Most mornings, Maria Galleher and a couple dozen students can be found in the garden at Chula Vista High School. She gently calls out instructions to groups of students, though this late in the school year most of them don’t need direction. Everyone has a job in the gardening class: some use shovels to turn the compost while others clean tools and buckets, wash the day’s harvest, and rake the soil.
A great variety of edible plants thrive in the organic garden, from kale and rainbow chard to green and red lettuce to an overflowing herb area. With so much flourishing greens, it’s surprising to learn that the garden was a patch of mud and dirt only two years ago. At first the dirt couldn’t keep anything alive, and it took a labor of love to turn the dirt into the productive garden it is today. But Mrs. Galleher was not without help: every day her students worked the dirt, learning while doing to turn it into healthy soil. She also enlisted help from outside organizations to donate supplies and provide science-based lessons in gardening.
Teacher of the Year
It was these efforts that landed Mrs. Galleher the Teacher of the Year award for Chula Vista High School. She was humbled to receive the award in light of the many wonderful teachers at Chula Vista High School, but she’s proud to represent a school that addresses the needs of the whole child. “It’s incredible how supportive the teachers and administration have been,” she says. “Teachers use the garden’s outdoor classroom space and several have donated money for crops or donated their old gardening tools.”
Mrs. Galleher also represents her students. “They’ve made incredible changes to the overall beauty of the campus,” she says. Mrs. Galleher uses the garden to teach her students about symbiotic relationships and organic pest control. “Everything is organic, which means there are no pesticides here,” she says. Planting companion species together, such as tomato and basil, reduces the need for pesticides. When pests do become a problem, natural solutions are introduced. Ladybugs control aphids, native birds gobble up tomato hornworms, and spiders eat up just about everything else. Students also lend a hand by washing aphids and whiteflies off leaves with water and a drop of peppermint soap and embark on worm gathering expeditions.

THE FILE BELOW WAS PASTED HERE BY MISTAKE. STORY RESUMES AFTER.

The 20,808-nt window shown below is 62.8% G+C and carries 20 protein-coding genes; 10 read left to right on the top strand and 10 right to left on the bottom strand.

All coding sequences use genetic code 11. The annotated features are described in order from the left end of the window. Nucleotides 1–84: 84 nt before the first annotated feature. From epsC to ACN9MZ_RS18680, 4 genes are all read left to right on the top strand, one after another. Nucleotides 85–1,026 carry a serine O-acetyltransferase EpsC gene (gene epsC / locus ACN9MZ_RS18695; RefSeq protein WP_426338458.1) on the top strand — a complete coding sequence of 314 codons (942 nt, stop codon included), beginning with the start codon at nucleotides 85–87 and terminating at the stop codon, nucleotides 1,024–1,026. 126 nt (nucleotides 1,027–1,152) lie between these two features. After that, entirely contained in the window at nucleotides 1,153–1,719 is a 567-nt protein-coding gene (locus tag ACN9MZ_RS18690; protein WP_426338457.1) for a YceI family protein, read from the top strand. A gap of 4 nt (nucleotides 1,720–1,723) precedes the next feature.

The garden is as sustainable as possible, which helps reduce costs. “Nothing goes to waste, right?” Mrs. Galleher prompts her students as they tend the garden. Discards from the harvest, including brown leaves, garlic ends, and citrus peels, are added to the compost. A bucket under the standalone sink collects water from washing the produce, which is then given right back to the plants.
Each student is responsible for nurturing the plants, and the pride they have in their results is obvious. Who knew high school students would get so excited to pull up a beet? Mrs. Galleher is especially proud when her students share their bounty with other teachers, saying, “It strengthens the bond between them and fosters a mutually respectful relationship.”
Food as a vehicle for learning and healing
“Does anyone want to make a smoothie?” Mrs. Galleher asks. A chorus of enthusiastic “yeah!”s erupts, and students rush to gather around the blender. They add freshly picked cilantro to a mix of spinach, frozen pineapple, and a big squeeze of lemon and take turns passing around sample sized smoothie tastes.
On a griddle in room #807, Mrs. Galleher helps a few students sauté handfuls of chopped rainbow chard with olive oil, garlic, onion, and a sprinkle of sea salt, fresh cracked pepper, and oregano. The students, some of whom had never even heard of chard before this class, crowd around the griddle to scoop the sauté onto tortilla chips. Many take seconds and thirds until there’s none left.
Learning beyond the classroom
The students are learning more than how to take care of a garden, they’re also discovering more about what they eat. Even better, they’re passing this information on to their families, changing eating habits at home. One student has stopped eating food with high fructose corn syrup as the first ingredient, while another encouraged her whole family to cut back on soda. Overall, students and their families are eating more fruits and vegetables and less junk after learning what goes into their food. They’re even empowered to bring some of the produce home to make vibrant salads for their families, taking a greater role in their individual and family health.
The benefits of the garden extend beyond Mrs. Galleher’s classroom. Students passing by the garden on their way to class pluck ripe cherry tomatoes for an on-the-go bite. “They’re better than candy,” she says. She even shared a rainbow chard and queso taco with a teacher who had never tried chard before and was hesitant. When she convinced him, he liked it! Mrs. Galleher hopes that, “the next time he goes grocery shopping he won’t be intimidated by new foods.” Changing adult and student minds about food is a source of pride for Mrs. Galleher.
Even though the Chula Vista High School garden is flourishing, Mrs. Galleher says this is only the first step. Eventually she wants the garden to be able to supply a year-round fresh, organic salad bar for the school cafeteria. Ideally, she’ll be able to supply fresh produce for more than just Chula Vista High School. Sweetwater Union HSD already purchases food from schools in the district, including eggs from the chicken farm at Sweetwater High School. Could Mrs. Galleher’s garden be the next student-run farm to supply the district with fresh food? There are plans in the works to expand the garden, transforming other areas of unproductive dirt into an orchard, a pollinator garden, and (fingers crossed) a chicken farm. If Mrs. Galleher and her students continue to see this level of success, all of Sweetwater Union HSD students might be enjoying a CVHS-grown salad bar.
By Lindsay Mineo